Five Commandments to Freelance on Upwork

Pen Magnet
Sep 27 · 6 min read
Photo by Chris Adamus on Unsplash

Every developer dreams of having parallel and passive income streams.

Their paths frequently cross online marketplaces. But every freelancer has mixed experiences of freelance platforms.

Fresher tech freelancers are more aware about Fiverr, but Upwork (formerly Elance + Odesk) has been the most popular marketplace for millennials.

Recently a public company, Upwork has successfully created a platform where a Graphic Designer can make up to $200K annually, sitting at home.

Time and again, notoriety attached with these platforms has been known to topple work-life balances for freelancers, and cause fraudulent situations for clients.

Here are five commandments to freelance on Upwork, to make lives easier for developers and their clients:

#1 - Apply to Clients with Known Payment History:

While this is a no-brainer, desperate programmers often spam 100 Upwork projects with boilerplate applications on Saturday night.

While boilerplate applications maybe justified given the ROA (return on application) and competition, it is advisable to chase tasks that are funded by credible entity.

The entire idea behind freelancer marketplace is trust. Escrow payment has been one of their USPs to freelancers and clients. Bidding for projects belonging to unknown buyers may not only be waste of time, but also potentially harmful.

Bad: They may not hire you

Worse: They may hire you, but run away with your work without paying

Worst: They may pay you little, and spoil your ratings and profile with bad feedback.

Upwork reveals clients’ work history stats, money spent, and whether their payment method is verified. Browsing multiple jobs will give you fairer idea of clients. You always want to work with better ones.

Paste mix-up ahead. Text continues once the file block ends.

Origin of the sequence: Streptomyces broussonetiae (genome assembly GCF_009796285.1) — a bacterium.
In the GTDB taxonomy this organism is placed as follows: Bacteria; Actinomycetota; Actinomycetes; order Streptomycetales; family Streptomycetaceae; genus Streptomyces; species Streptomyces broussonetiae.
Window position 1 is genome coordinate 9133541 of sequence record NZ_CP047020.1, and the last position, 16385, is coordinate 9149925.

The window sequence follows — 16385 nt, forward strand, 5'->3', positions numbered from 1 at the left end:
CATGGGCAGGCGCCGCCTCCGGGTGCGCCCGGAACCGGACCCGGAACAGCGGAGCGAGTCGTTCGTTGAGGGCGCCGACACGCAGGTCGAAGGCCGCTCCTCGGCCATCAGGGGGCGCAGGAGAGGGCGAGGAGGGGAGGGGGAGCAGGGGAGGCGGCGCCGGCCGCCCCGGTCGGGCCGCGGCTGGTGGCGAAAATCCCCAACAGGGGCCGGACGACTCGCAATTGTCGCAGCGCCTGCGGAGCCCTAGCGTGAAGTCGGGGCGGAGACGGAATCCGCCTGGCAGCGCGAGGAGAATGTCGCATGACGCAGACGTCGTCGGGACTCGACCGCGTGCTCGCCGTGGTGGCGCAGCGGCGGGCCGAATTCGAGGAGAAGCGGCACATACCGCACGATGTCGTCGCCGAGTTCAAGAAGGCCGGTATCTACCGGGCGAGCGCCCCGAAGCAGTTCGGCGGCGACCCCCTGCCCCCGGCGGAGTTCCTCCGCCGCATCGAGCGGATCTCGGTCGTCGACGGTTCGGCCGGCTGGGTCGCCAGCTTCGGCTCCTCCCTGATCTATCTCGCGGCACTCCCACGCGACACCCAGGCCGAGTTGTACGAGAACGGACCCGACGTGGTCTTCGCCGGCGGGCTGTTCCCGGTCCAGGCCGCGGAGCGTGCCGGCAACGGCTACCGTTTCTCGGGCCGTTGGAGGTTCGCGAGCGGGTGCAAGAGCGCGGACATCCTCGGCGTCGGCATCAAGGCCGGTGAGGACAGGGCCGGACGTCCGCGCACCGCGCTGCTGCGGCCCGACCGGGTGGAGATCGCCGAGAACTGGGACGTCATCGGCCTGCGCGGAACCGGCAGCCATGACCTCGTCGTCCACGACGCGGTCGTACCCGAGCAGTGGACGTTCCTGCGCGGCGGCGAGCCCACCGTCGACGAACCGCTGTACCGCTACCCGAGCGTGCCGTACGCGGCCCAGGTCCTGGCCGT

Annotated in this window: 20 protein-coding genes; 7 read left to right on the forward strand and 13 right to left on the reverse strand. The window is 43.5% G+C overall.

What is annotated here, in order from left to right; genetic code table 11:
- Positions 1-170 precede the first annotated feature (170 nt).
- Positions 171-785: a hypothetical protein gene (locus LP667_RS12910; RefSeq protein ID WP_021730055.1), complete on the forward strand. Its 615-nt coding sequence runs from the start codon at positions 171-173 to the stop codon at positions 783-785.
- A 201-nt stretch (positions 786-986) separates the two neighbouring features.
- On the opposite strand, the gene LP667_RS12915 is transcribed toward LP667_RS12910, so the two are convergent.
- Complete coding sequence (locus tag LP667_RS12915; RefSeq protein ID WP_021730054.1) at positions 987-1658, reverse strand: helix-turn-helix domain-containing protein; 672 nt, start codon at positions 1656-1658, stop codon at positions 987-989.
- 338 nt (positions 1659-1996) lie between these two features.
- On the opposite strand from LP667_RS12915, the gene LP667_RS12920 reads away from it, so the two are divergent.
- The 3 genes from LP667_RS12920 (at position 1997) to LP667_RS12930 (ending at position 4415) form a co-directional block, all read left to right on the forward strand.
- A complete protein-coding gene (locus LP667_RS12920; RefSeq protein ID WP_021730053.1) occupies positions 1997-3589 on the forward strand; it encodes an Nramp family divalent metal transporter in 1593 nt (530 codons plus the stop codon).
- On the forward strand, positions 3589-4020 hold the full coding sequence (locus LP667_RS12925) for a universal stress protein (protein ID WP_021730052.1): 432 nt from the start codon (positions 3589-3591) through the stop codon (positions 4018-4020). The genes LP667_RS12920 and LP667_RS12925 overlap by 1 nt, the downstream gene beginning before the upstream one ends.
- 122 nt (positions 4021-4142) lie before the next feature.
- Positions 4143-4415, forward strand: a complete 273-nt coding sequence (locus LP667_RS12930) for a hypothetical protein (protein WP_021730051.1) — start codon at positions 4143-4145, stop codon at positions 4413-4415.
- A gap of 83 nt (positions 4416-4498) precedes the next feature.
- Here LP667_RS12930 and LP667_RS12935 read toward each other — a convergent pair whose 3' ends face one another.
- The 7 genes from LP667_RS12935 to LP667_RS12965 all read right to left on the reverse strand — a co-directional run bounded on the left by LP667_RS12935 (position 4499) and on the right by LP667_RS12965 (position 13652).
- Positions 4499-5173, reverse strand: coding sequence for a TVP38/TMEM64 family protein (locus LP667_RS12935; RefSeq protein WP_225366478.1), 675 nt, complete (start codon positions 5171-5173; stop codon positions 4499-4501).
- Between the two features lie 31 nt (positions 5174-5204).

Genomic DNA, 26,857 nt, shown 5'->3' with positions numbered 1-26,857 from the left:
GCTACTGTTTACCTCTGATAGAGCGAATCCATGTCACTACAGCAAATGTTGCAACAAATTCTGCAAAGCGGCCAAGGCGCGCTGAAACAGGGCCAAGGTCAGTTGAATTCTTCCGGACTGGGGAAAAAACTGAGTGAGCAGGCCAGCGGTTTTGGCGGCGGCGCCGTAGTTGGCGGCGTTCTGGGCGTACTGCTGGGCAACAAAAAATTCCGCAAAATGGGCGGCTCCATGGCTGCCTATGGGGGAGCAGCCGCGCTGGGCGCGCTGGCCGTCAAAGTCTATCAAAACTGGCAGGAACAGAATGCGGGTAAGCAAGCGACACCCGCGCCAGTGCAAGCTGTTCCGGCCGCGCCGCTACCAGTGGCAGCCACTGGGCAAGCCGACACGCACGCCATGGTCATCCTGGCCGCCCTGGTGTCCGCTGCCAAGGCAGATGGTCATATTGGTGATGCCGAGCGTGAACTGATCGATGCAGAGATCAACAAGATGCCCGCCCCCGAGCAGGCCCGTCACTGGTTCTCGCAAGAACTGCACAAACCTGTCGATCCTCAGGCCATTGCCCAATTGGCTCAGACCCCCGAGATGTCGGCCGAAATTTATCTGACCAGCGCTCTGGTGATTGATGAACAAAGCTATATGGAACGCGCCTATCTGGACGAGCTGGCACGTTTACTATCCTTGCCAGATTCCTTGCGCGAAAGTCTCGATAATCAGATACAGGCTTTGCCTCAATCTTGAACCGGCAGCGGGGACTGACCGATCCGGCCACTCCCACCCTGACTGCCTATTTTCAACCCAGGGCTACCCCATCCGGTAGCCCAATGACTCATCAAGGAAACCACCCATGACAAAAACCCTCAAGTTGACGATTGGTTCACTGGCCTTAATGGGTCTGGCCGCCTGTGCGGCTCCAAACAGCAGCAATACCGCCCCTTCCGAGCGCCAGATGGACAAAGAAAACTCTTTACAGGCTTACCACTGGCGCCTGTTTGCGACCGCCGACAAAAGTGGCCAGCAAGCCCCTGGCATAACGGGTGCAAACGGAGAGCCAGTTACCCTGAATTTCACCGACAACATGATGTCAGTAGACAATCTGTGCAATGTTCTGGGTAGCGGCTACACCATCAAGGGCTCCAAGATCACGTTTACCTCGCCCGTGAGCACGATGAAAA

#2 - Do not Expect Interview for Every Upwork Application:

Most freelancers do not reach interview stage. This is due to the fact that many clients simply post the job to get the right estimates for a task.

They post a job, get their bids, take out its average, maximum and minimum. Then they go back to their paymaster, and demand what is suitable to them, showing them your bid as a benchmark.

It’s a complete waste of time, but you can’t avoid applying to them. It happens in real 9–5 job applications too.

#3 - Know Your Client During the Interview:

Many Upwork clients are full-time devs in western world who had a nasty Friday scrum. They got a deadline to deliver a feature on Monday.

I have personally worked for developers who worked full time at search engine startups, AAA game companies and NYC stock exchange.

Their strategy is clear: If they find a talented freelancer from Asia / Ukraine who would complete it over the weekend, costing them a bear party with 8 friends, they would be more than happy.

If they find people bidding to them for $1000, they will go back to their bosses, showing them the real complexity of their task. This would buy them more time from their bosses. And they will drop those 80 Upwork freelancer applications to return their office desks.

Advice to freelancers? Do not necessarily avoid working for them. But know their intentions early on. If delivering on Tuesday is No-No, let them say it upfront. Do not spoil your weekend over someone who is simply there to offload their burdens.

If your client seems sincere, there is much more to know and analyze during the interview.

Is Your Upwork Client a Developer?

If so, what kind of expectations he / she has with delivered code? Is it just a feature that is needed, or code quality matters too? Do they have access to your daily commits in a shared repo? If yes, would they be reviewing them regularly?

Robust, maintainable code is every product owners’ ideal dream. However, most projects outsourced on Freelancer websites are intended for demo / feasibility study purposes.

If code quality is not one of the objectives, and / or if your client is not tech savvy, you would do well by delivering the feature without worrying about certain aspects: Design patterns, Code segregation, Unit tests, UI sophistication.